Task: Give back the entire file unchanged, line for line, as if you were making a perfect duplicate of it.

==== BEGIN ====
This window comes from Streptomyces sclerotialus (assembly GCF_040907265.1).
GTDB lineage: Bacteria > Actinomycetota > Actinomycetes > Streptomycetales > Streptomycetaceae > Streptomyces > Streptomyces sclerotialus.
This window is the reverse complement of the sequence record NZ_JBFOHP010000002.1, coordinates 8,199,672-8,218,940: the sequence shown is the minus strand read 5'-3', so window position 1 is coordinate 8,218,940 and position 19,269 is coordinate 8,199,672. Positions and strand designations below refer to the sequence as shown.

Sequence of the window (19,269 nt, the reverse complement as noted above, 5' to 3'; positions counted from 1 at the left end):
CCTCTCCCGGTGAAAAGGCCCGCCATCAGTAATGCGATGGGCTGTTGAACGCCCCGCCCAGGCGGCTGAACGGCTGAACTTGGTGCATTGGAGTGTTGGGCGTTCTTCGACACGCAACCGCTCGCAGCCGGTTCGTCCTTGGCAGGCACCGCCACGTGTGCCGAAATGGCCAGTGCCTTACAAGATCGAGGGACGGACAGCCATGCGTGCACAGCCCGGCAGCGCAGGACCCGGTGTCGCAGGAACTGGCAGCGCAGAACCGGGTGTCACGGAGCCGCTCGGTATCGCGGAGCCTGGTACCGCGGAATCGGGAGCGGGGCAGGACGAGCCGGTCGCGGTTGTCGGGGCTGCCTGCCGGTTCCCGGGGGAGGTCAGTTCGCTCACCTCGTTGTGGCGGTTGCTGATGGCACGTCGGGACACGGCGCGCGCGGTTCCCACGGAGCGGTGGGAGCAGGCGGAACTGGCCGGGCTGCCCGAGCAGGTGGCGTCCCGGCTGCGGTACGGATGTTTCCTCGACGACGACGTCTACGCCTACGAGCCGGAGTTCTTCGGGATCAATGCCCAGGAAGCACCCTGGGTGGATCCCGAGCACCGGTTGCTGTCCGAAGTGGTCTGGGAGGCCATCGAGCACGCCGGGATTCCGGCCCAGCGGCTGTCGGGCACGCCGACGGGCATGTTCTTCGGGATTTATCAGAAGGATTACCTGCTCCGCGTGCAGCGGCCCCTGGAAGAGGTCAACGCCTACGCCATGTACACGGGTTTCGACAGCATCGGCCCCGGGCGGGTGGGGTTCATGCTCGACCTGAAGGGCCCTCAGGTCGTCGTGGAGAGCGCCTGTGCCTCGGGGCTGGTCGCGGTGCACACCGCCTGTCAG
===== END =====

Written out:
This window comes from Streptomyces sclerotialus (assembly GCF_040907265.1).
GTDB lineage: Bacteria > Actinomycetota > Actinomycetes > Streptomycetales > Streptomycetaceae > Streptomyces > Streptomyces sclerotialus.
This window is the reverse complement of the sequence record NZ_JBFOHP010000002.1, coordinates 8,199,672-8,218,940: the sequence shown is the minus strand read 5'-3', so window position 1 is coordinate 8,218,940 and position 19,269 is coordinate 8,199,672. Positions and strand designations below refer to the sequence as shown.

Sequence of the window (19,269 nt, the reverse complement as noted above, 5' to 3'; positions counted from 1 at the left end):
CCTCTCCCGGTGAAAAGGCCCGCCATCAGTAATGCGATGGGCTGTTGAACGCCCCGCCCAGGCGGCTGAACGGCTGAACTTGGTGCATTGGAGTGTTGGGCGTTCTTCGACACGCAACCGCTCGCAGCCGGTTCGTCCTTGGCAGGCACCGCCACGTGTGCCGAAATGGCCAGTGCCTTACAAGATCGAGGGACGGACAGCCATGCGTGCACAGCCCGGCAGCGCAGGACCCGGTGTCGCAGGAACTGGCAGCGCAGAACCGGGTGTCACGGAGCCGCTCGGTATCGCGGAGCCTGGTACCGCGGAATCGGGAGCGGGGCAGGACGAGCCGGTCGCGGTTGTCGGGGCTGCCTGCCGGTTCCCGGGGGAGGTCAGTTCGCTCACCTCGTTGTGGCGGTTGCTGATGGCACGTCGGGACACGGCGCGCGCGGTTCCCACGGAGCGGTGGGAGCAGGCGGAACTGGCCGGGCTGCCCGAGCAGGTGGCGTCCCGGCTGCGGTACGGATGTTTCCTCGACGACGACGTCTACGCCTACGAGCCGGAGTTCTTCGGGATCAATGCCCAGGAAGCACCCTGGGTGGATCCCGAGCACCGGTTGCTGTCCGAAGTGGTCTGGGAGGCCATCGAGCACGCCGGGATTCCGGCCCAGCGGCTGTCGGGCACGCCGACGGGCATGTTCTTCGGGATTTATCAGAAGGATTACCTGCTCCGCGTGCAGCGGCCCCTGGAAGAGGTCAACGCCTACGCCATGTACACGGGTTTCGACAGCATCGGCCCCGGGCGGGTGGGGTTCATGCTCGACCTGAAGGGCCCTCAGGTCGTCGTGGAGAGCGCCTGTGCCTCGGGGCTGGTCGCGGTGCACACCGCCTGTCAG